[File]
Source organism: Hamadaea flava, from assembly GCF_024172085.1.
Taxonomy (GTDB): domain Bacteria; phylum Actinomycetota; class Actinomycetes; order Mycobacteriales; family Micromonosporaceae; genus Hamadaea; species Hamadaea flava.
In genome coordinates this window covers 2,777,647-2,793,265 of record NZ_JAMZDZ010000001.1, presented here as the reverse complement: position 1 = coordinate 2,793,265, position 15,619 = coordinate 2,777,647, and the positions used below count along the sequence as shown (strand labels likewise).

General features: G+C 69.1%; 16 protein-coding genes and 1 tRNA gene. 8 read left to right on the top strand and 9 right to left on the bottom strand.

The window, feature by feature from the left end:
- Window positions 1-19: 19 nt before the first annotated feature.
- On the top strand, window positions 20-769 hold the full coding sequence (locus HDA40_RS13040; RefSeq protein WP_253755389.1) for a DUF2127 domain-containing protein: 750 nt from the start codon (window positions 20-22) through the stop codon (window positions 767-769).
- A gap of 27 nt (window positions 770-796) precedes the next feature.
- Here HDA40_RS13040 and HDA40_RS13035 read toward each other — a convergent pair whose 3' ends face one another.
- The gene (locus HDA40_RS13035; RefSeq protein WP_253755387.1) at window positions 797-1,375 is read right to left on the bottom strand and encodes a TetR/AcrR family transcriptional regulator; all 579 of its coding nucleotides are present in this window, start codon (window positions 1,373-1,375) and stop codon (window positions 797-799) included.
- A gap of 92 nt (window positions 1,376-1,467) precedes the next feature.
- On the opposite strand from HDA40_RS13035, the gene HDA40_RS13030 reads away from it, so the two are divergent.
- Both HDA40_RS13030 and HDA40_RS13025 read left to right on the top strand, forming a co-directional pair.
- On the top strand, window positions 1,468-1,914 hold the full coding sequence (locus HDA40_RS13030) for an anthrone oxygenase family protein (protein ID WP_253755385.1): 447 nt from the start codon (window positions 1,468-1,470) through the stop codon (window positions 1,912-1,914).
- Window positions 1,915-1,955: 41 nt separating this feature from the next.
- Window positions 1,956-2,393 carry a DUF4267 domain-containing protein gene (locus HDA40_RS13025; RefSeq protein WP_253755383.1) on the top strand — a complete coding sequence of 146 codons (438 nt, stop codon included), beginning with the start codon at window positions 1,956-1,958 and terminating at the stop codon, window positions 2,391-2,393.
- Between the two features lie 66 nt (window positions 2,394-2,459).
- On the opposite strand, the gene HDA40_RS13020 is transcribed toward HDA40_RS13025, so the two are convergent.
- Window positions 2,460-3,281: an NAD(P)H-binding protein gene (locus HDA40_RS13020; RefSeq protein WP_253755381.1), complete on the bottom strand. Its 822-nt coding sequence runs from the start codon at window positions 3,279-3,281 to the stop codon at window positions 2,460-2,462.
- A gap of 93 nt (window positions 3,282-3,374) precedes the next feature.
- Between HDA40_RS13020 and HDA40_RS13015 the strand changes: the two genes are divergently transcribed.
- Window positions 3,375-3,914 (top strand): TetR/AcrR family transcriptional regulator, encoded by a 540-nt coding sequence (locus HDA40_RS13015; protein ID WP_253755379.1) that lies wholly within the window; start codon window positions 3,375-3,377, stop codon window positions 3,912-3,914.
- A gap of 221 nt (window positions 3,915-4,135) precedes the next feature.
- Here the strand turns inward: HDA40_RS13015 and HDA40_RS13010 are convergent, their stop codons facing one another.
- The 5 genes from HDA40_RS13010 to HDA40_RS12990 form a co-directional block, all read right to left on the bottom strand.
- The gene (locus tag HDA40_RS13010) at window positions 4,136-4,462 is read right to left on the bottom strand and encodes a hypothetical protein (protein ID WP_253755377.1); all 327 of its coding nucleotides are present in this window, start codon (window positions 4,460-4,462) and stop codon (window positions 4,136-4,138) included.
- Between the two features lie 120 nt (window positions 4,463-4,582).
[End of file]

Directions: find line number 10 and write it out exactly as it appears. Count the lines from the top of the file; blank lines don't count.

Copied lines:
- The gene (locus HDA40_RS13035; RefSeq protein WP_253755387.1) at window positions 797-1,375 is read right to left on the bottom strand and encodes a TetR/AcrR family transcriptional regulator; all 579 of its coding nucleotides are present in this window, start codon (window positions 1,373-1,375) and stop codon (window positions 797-799) included.